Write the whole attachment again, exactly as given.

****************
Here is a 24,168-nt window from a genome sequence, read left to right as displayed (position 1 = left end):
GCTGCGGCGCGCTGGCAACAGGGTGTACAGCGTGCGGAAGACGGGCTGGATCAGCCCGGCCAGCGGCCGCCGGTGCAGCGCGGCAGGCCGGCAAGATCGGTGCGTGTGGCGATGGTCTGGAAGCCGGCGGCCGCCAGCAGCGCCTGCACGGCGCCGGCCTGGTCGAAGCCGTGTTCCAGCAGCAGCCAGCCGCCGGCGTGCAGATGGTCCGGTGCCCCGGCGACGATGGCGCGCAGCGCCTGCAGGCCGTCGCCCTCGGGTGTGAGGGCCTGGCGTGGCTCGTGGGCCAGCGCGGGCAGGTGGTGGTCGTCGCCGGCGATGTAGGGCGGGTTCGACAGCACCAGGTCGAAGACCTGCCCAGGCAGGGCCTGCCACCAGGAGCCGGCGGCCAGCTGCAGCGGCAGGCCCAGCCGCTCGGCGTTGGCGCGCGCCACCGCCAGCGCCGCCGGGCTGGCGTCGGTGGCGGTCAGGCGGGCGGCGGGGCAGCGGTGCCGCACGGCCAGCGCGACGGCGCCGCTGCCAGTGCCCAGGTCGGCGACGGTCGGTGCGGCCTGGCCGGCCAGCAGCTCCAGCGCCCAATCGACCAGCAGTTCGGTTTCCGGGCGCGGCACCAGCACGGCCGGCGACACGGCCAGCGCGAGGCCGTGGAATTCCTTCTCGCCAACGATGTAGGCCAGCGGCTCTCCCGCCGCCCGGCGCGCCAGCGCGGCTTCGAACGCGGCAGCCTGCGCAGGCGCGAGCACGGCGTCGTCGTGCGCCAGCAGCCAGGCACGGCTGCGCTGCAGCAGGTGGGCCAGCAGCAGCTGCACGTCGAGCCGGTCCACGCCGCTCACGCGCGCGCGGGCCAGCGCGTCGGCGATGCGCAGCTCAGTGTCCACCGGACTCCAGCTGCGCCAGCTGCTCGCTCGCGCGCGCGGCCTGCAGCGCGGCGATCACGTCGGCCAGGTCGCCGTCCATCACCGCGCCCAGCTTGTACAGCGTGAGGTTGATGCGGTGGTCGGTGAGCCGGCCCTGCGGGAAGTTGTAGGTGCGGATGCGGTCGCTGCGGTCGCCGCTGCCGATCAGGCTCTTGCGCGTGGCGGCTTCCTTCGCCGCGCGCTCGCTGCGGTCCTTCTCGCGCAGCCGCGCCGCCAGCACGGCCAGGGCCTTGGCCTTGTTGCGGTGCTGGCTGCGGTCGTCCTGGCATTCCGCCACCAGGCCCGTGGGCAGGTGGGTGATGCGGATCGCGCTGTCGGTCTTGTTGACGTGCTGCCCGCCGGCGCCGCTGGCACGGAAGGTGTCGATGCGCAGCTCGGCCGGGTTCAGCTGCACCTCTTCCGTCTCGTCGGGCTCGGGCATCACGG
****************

Here is a 24,168-nt window from a genome sequence, read left to right as displayed (position 1 = left end):
GCTGCGGCGCGCTGGCAACAGGGTGTACAGCGTGCGGAAGACGGGCTGGATCAGCCCGGCCAGCGGCCGCCGGTGCAGCGCGGCAGGCCGGCAAGATCGGTGCGTGTGGCGATGGTCTGGAAGCCGGCGGCCGCCAGCAGCGCCTGCACGGCGCCGGCCTGGTCGAAGCCGTGTTCCAGCAGCAGCCAGCCGCCGGCGTGCAGATGGTCCGGTGCCCCGGCGACGATGGCGCGCAGCGCCTGCAGGCCGTCGCCCTCGGGTGTGAGGGCCTGGCGTGGCTCGTGGGCCAGCGCGGGCAGGTGGTGGTCGTCGCCGGCGATGTAGGGCGGGTTCGACAGCACCAGGTCGAAGACCTGCCCAGGCAGGGCCTGCCACCAGGAGCCGGCGGCCAGCTGCAGCGGCAGGCCCAGCCGCTCGGCGTTGGCGCGCGCCACCGCCAGCGCCGCCGGGCTGGCGTCGGTGGCGGTCAGGCGGGCGGCGGGGCAGCGGTGCCGCACGGCCAGCGCGACGGCGCCGCTGCCAGTGCCCAGGTCGGCGACGGTCGGTGCGGCCTGGCCGGCCAGCAGCTCCAGCGCCCAATCGACCAGCAGTTCGGTTTCCGGGCGCGGCACCAGCACGGCCGGCGACACGGCCAGCGCGAGGCCGTGGAATTCCTTCTCGCCAACGATGTAGGCCAGCGGCTCTCCCGCCGCCCGGCGCGCCAGCGCGGCTTCGAACGCGGCAGCCTGCGCAGGCGCGAGCACGGCGTCGTCGTGCGCCAGCAGCCAGGCACGGCTGCGCTGCAGCAGGTGGGCCAGCAGCAGCTGCACGTCGAGCCGGTCCACGCCGCTCACGCGCGCGCGGGCCAGCGCGTCGGCGATGCGCAGCTCAGTGTCCACCGGACTCCAGCTGCGCCAGCTGCTCGCTCGCGCGCGCGGCCTGCAGCGCGGCGATCACGTCGGCCAGGTCGCCGTCCATCACCGCGCCCAGCTTGTACAGCGTGAGGTTGATGCGGTGGTCGGTGAGCCGGCCCTGCGGGAAGTTGTAGGTGCGGATGCGGTCGCTGCGGTCGCCGCTGCCGATCAGGCTCTTGCGCGTGGCGGCTTCCTTCGCCGCGCGCTCGCTGCGGTCCTTCTCGCGCAGCCGCGCCGCCAGCACGGCCAGGGCCTTGGCCTTGTTGCGGTGCTGGCTGCGGTCGTCCTGGCATTCCGCCACCAGGCCCGTGGGCAGGTGGGTGATGCGGATCGCGCTGTCGGTCTTGTTGACGTGCTGCCCGCCGGCGCCGCTGGCACGGAAGGTGTCGATGCGCAGCTCGGCCGGGTTCAGCTGCACCTCTTCCGTCTCGTCGGGCTCGGGCATCACGG